And here it may perhaps divert the curious reader to give some account of my domestic, and my manner of living in this country, during a residence of nine months and thirteen days. Having a head for mechanics, and being likewise forced by necessity, I had made for myself a table and chair, convenient enough, out of the largest trees in the royal park. Two hundred sempstresses were employed to make me shirts, and linen for my bed and table, all of the strongest and coarsest kind they could get; which, however, they were forced to quilt together in several folds, for the thickest was some degrees finer than lawn. Their linen is usually three inches wide, and three feet make a piece.
The sempstresses took my measure as I lay on the ground, one standing at my neck, and another at my mid-leg, with a strong cord extended that each held by the end, while a third measured the length of the cord with a rule of an inch long. Then they measured my right thumb, and desired no more; for, by a mathematical computation, that twice round the thumb is once round the wrist, and so on to the neck and the waist, and by the help of my old shirt, which I displayed on the ground before them for a pattern, they fitted me exactly. Three hundred tailors were employed in the same manner to make me clothes; but they had another contrivance for taking my measure. I kneeled down, and they raised a ladder from the ground to my neck; upon this ladder one of them mounted, and let fall a plumb-line from my collar to the floor, which just answered the length of my coat; but my waist and arms I measured myself. When my clothes were finished, which was done in my house (for the largest of theirs would not have been able to hold them), they looked like the patchwork made by the ladies in England, only that mine were all of a color.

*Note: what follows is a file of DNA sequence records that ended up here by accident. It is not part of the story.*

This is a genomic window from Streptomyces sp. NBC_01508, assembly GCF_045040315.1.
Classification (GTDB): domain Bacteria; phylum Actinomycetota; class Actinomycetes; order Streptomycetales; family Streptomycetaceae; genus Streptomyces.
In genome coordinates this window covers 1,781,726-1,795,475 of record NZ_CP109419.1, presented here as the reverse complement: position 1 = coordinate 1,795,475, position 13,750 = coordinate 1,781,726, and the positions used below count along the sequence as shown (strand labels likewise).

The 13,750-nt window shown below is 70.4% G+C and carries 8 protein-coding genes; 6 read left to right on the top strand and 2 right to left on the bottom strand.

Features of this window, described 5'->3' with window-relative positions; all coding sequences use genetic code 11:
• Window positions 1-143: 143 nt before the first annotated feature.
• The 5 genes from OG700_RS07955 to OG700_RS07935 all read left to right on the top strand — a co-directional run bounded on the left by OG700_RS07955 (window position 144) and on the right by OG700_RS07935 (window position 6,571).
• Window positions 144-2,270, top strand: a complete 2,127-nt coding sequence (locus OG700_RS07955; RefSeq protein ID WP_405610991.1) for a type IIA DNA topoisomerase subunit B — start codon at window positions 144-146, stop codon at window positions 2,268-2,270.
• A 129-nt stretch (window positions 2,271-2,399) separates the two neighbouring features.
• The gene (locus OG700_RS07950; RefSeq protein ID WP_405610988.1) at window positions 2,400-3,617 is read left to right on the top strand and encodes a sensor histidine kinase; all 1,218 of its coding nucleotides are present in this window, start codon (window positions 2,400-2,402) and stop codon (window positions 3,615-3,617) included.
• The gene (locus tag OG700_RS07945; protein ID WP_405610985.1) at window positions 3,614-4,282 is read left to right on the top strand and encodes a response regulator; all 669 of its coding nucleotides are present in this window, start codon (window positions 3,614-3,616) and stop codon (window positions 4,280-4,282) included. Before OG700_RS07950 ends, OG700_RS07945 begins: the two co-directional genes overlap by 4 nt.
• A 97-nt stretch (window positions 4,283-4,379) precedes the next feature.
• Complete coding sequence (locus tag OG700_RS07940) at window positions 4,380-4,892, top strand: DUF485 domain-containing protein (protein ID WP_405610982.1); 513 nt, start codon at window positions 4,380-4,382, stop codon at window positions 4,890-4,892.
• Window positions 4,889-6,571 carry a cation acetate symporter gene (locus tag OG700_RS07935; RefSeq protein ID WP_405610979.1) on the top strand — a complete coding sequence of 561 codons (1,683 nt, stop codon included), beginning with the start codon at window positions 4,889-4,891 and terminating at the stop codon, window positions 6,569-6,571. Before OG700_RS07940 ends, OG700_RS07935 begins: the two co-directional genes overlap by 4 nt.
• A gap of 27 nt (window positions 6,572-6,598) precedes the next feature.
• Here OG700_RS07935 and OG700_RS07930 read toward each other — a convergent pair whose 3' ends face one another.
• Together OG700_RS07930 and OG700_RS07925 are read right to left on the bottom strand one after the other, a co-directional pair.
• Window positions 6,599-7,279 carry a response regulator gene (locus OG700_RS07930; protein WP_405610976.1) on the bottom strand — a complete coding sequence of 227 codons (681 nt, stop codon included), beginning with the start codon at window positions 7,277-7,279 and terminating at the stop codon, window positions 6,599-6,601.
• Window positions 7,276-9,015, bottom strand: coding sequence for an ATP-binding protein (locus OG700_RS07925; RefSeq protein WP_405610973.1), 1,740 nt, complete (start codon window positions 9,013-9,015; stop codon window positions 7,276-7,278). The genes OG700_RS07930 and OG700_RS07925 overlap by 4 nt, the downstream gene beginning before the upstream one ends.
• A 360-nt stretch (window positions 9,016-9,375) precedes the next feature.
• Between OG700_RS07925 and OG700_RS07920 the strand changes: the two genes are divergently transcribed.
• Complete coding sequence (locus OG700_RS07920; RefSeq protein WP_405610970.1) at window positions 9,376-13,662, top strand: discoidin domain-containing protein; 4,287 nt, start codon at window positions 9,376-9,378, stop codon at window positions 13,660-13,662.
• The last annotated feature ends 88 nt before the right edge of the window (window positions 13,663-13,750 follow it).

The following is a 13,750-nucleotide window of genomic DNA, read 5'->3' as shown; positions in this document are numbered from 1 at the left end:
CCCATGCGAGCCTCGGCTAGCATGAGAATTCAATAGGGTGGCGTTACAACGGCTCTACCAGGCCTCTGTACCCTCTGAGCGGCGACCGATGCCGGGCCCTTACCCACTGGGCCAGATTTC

[Illustration: “THREE HUNDRED TAILORS WERE EMPLOYED TO MAKE ME CLOTHES” P. 74.]
I had three hundred cooks to dress my victuals, in little convenient huts built about my house, where they and their families lived, and prepared me two dishes a-piece. I took up twenty waiters in my hand, and placed them on the table; an hundred more attended below on the ground, some with dishes of meat, and some with barrels of wine and other liquors, flung on their shoulders; all of which the waiters above drew up, as I wanted, in a very ingenious manner, by certain cords, as we draw the bucket up a well in Europe. A dish of their meat was a good mouthful, and a barrel of their liquor a reasonable draught. Their mutton yields to ours, but their beef is excellent, I have had a sirloin so large that I have been forced to make three bites of it; but this is rare. My servants were astonished to see me eat it, bones and all, as in our country we do the leg of a lark. Their geese and turkeys I usually eat at a mouthful, and I must confess they far exceed ours. Of their smaller fowl, I could take up twenty or thirty at the end of my knife.